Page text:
It also depends on the purpose of the image, whether or not it is a photograph or a digital design, whether it is meant to show the finer details of a product, or function simply as a thumbnail, whether you want it for print or for digital use and so on.
Scaling down an image will also reduce it's file size, so if you need to optimize JPG images to use as product thumbnails, reducing the dimensions of the photo instead of the quality could be a good place to start!
JPEG image format uses a lossy compression algorithm based
on DCT (Discrete Cosine Transform) a process which
expresses a finite sequence of data points in terms of
a sum of cosine functions oscillating at different
This compression algorithm can be roughly broken down into
the following steps:
Color Conversion & Subsampling
RGB is not an optimal colour mode for JPEG compression since it is somewhat easy for these colors to suffer changes due to quantization, so during this step, the image's data is divided into three colour planes: a Luminance (greyscale) and two color components, thus converting it into YCbCr colour space.
This step is often times referred to as YUV instead of YCbCr, however, this is technically incorrect since, while YCbCr is, to put it simply, a lightened and gamma-adjusted version of YUV colour space, YCbCr is a digital system, while YUV is an analog system, and the two terms are not interchangeable.
JPEG then reduces the amount of image data by playing human biology, since the human eye is much more sensitive to the Luminance information (or Intensity) than it is to the colour information itself, the Luminance information can be reduced and colour information can be sub-sampled with no visible loss of detail within the image, or at least none that we can perceive, while still reducing the amount of image data significantly.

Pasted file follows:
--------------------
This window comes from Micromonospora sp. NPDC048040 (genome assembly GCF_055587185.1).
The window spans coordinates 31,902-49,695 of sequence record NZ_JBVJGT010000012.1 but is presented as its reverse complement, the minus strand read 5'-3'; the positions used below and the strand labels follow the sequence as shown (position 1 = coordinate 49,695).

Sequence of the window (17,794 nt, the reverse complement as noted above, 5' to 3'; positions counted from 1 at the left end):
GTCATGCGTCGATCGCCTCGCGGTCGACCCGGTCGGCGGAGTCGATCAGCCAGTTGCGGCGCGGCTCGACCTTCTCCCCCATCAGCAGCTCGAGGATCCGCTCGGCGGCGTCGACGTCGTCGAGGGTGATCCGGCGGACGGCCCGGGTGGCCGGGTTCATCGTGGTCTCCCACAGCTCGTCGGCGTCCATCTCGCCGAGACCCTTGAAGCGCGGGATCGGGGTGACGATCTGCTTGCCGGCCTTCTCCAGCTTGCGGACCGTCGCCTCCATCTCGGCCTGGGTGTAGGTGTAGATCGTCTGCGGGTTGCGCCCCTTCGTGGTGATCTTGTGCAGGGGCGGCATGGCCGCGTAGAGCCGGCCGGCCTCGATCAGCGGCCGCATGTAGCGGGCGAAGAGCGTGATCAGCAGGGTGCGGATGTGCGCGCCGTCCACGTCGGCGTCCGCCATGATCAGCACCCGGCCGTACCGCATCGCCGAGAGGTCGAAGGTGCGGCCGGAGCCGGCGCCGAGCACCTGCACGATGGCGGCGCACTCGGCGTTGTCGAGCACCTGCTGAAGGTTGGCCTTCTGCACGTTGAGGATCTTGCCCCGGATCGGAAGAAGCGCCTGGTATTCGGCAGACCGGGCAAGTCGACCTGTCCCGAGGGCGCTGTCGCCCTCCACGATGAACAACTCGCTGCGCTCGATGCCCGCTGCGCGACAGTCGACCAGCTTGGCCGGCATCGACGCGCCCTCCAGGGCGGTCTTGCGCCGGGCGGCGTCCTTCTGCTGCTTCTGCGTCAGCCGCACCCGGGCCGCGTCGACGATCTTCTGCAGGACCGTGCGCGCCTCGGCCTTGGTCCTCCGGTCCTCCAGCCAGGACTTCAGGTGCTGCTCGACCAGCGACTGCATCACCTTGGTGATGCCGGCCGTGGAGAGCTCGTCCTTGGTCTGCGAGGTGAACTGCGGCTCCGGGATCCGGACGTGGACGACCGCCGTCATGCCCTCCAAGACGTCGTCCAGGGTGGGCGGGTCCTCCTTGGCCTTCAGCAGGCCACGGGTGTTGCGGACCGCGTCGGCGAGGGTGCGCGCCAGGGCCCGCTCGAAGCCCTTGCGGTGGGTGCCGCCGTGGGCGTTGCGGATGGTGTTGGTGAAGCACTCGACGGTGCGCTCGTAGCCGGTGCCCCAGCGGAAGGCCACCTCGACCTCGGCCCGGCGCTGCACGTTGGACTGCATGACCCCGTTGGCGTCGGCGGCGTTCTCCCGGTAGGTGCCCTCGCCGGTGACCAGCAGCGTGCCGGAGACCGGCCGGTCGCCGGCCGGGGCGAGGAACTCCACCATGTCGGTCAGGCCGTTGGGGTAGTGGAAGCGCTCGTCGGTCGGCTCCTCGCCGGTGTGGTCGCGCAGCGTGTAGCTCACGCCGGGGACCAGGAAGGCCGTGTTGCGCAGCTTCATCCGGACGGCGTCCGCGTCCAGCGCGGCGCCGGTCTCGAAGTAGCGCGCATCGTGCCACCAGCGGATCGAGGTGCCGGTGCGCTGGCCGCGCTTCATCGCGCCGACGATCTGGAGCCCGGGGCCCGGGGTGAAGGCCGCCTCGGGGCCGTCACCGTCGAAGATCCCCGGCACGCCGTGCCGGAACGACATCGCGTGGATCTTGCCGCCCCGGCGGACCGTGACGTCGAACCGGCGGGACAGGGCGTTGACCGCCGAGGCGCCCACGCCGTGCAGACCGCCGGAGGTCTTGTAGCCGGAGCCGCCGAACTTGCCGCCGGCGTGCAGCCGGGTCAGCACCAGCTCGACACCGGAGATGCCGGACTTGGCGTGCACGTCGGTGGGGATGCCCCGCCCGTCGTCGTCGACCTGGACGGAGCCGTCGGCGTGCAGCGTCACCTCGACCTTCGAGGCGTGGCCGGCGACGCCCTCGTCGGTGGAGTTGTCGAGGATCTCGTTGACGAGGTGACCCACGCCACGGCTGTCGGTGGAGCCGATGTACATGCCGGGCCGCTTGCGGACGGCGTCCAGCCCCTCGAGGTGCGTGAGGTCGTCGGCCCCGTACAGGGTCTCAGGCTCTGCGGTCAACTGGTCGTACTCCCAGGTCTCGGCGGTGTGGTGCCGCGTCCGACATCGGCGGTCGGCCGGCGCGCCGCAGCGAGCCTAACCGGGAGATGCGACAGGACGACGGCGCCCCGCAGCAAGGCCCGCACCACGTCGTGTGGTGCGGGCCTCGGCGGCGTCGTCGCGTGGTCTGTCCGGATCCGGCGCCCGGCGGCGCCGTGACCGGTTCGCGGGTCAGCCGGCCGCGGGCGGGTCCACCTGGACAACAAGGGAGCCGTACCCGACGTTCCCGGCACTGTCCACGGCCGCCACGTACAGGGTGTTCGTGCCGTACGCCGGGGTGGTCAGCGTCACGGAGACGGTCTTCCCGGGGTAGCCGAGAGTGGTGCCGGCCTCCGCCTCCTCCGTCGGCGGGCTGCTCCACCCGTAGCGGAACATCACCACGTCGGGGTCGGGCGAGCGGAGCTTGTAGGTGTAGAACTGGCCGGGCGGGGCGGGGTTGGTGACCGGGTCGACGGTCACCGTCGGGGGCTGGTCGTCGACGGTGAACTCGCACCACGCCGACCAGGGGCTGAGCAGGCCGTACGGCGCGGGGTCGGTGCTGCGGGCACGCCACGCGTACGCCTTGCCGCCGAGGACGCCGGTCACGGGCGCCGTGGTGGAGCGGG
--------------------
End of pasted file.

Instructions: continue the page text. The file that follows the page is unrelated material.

Block Grouping & DCT Processing
After subsampling the YCbCr image data each one of the three YCbCr colour planes is encoded separately but using the same scheme, grouping it into eight by eight pixel blocks (64px in total). Each block is then transformed using the DCT process, which, simply put, transfers the data of the image from a spatial domain into a frequency domain.
While in the spatial domain, the image's data is described through a digital value for each pixel, representing the content through a list of pixel number and pixel values.
Each one of our 8x8px data blocks are then separately DCT encoded, so the image will now be described by the coefficient of the spatial frequencies for vertical and horizontal orientation.
In the spatial domain, we are storing 64px values to describe the image. On the other hand, in the frequency domain we store 64 frequency coefficients.
Again, during this process we are simply changing the way the data is represented, so there's no data or visual quality loss on the image.
Once our discrete cosine transform coefficients have been calculated through DCT, the coefficients are unwrapped in a zig-zag pattern, which simply converts the 8x8 array into a single 64 element array with the coefficients of most significance occurring first.